Most of us grew up reading stories that feature a hero who inspires. This one’s a tale about a hero named Babar Afzal, who’s been fighting against multiple issues like corruption, climate changes, forced migration and more. Previously, Babar has had various fancy jobs at several esteemed organizations in the US, UK and Middle East. But the former McKinsey Analyst quit his comfortable Silicon Valley career and shifted to Kashmir a few years ago. Now, he herds goats in the Himalayas with the local shepherds and considers himself to be one of them – which is no mean feat given the high altitudes and extreme weather conditions the shepherds have to face on a daily basis.
The #IncrediblyTough Babar is bound to remind you of Mohan (Shah Rukh Khan‘s character in Swades), who quit his job at NASA and chose to stay back in India to work towards the welfare of his village. Here’s a glimpse of his life in Kashmir.
After giving up his successful IT career and taking on the nomad life, Babar started a revolution called the Pashmina Goat Program and he has been quoted as “the most credible man on pashmina in the world” by several publications.
The Pashmina Goat Program builds community partnerships for protecting about one million people whose lives are directly and indirectly linked to Pashmina. Because of the sale of fake Pashmina and several other factors, the communities of shepherds, weavers, craftsmen and their families in Kashmir have been at stake for a long time.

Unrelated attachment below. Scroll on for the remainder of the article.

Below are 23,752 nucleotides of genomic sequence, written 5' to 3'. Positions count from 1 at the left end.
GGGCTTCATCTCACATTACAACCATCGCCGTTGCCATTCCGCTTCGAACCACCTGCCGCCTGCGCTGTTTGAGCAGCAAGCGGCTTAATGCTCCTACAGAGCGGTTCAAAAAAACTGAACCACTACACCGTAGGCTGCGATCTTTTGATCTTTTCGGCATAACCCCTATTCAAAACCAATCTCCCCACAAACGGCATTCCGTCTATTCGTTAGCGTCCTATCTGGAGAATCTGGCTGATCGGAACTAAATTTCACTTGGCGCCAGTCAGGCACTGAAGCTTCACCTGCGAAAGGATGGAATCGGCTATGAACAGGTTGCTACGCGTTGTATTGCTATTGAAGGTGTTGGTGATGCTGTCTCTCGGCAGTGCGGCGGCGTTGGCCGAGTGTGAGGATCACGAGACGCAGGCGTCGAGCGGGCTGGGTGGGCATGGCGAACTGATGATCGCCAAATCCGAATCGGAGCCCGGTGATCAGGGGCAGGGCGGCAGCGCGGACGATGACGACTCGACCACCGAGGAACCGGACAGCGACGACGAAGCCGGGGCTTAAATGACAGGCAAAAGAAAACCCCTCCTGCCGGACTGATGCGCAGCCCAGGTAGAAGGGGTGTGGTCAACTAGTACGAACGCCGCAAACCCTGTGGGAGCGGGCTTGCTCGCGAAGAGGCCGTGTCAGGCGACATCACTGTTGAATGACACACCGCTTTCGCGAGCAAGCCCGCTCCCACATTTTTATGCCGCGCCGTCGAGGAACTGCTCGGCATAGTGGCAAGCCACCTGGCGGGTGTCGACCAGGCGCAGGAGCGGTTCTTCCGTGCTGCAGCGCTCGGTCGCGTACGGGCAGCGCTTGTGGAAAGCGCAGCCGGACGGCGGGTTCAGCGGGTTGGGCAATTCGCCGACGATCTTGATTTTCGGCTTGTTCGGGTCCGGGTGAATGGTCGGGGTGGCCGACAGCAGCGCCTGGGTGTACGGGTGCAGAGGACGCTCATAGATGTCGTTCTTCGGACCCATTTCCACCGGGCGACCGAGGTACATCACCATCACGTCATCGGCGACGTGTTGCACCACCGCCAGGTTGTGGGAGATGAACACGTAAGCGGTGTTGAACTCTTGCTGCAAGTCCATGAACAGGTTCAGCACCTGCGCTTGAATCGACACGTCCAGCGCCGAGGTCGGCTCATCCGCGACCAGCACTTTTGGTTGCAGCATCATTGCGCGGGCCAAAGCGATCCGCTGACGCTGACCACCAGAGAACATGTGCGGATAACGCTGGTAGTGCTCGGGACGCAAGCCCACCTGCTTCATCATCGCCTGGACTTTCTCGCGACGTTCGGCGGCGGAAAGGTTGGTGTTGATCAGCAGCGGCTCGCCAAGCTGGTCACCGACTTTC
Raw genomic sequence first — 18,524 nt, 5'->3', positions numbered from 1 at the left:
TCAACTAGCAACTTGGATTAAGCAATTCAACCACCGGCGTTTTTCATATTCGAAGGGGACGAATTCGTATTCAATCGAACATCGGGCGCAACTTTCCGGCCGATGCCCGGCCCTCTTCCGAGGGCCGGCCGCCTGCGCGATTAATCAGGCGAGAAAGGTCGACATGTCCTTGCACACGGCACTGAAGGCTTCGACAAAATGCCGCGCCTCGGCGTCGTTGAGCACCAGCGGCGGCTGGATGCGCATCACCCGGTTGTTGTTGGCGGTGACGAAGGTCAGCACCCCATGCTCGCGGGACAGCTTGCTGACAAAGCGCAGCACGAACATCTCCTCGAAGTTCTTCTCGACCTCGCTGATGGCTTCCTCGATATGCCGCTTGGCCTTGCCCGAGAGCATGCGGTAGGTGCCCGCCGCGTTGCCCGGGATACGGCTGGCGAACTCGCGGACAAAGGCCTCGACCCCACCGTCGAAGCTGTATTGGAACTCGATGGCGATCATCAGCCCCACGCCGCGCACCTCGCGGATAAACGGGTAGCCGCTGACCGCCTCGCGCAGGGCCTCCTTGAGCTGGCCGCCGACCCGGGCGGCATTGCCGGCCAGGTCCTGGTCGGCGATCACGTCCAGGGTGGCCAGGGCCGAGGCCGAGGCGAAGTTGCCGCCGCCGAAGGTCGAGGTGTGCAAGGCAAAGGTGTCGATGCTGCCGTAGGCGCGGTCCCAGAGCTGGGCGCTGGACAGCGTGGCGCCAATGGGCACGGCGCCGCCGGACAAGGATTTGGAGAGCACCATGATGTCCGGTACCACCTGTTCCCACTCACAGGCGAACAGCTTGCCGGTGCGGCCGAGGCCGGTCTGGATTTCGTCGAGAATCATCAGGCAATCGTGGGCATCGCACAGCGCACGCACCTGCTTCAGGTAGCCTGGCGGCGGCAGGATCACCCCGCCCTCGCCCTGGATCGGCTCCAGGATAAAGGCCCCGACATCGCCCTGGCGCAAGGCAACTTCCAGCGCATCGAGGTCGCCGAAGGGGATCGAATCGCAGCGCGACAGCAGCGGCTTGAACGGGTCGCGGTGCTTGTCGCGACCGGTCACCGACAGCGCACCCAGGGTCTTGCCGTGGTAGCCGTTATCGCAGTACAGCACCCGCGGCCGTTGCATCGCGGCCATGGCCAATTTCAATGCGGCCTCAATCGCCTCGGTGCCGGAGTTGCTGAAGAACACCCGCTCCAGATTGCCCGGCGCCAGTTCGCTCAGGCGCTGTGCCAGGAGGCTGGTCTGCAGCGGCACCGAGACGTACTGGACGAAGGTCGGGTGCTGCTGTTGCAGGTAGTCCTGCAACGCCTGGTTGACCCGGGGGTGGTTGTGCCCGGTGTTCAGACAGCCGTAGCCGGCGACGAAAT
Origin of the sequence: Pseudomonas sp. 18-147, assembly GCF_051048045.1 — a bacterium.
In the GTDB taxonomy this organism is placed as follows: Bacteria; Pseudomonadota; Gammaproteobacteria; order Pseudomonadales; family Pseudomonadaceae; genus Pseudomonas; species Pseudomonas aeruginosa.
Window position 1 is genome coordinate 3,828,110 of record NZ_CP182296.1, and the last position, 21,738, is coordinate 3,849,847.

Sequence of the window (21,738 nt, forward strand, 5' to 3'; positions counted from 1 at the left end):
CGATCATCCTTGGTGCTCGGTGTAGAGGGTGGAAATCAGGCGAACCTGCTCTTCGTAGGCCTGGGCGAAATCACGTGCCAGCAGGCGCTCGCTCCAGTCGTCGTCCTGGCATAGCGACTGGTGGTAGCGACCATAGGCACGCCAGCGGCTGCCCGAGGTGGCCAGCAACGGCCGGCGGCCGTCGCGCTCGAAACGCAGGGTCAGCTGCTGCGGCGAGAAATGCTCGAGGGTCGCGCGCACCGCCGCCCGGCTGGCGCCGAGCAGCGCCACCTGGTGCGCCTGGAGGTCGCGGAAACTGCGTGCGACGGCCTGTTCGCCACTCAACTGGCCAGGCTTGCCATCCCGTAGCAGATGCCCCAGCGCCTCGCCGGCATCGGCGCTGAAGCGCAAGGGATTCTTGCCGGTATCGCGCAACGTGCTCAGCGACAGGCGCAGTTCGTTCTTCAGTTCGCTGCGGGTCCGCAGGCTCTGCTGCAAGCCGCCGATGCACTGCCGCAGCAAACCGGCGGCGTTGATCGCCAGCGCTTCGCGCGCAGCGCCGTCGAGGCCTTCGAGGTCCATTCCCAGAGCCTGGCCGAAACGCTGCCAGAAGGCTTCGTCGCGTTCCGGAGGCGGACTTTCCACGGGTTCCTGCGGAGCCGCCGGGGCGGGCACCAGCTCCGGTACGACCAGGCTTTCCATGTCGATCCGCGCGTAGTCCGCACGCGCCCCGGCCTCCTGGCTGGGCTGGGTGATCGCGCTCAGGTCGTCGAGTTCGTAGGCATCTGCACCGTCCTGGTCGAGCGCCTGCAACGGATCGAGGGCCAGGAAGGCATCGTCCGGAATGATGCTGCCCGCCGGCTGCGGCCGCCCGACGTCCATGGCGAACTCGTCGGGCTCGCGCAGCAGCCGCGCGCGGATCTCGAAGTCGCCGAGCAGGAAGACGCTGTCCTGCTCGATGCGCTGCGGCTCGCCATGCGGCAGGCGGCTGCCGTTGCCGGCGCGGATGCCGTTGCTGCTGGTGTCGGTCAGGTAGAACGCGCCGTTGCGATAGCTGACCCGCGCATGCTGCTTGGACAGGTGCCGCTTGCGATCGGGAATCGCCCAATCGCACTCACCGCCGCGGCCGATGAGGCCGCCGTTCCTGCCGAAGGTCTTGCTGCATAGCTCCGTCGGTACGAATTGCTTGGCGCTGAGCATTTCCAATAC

But Babar’s attempt to change the ecosystem is slowly but surely bringing a positive difference. And his trusted companion in this journey is his sturdy and dependable smartphone – Babar depends upon his tough device protected by Corning® Gorilla® Glass 3 to stay connected to both shepherds and buyers; in addition to capturing images of the Pashmina designs and sharing different aspects of the art with key stakeholders.
For those who don’t know, Pashmina is the finest of wool fibers, responsible for creating the most luxurious shawls in the world. The global Pashmina industry is worth a few billion dollars and India accounts for only one percent of that. But with proper planning, value addition and positioning, this industry size can be increased. That’s exactly what Babar aims to do. More power to him!
This post is sponsored as part of our work with Corning Incorporated, all opinions are of the author.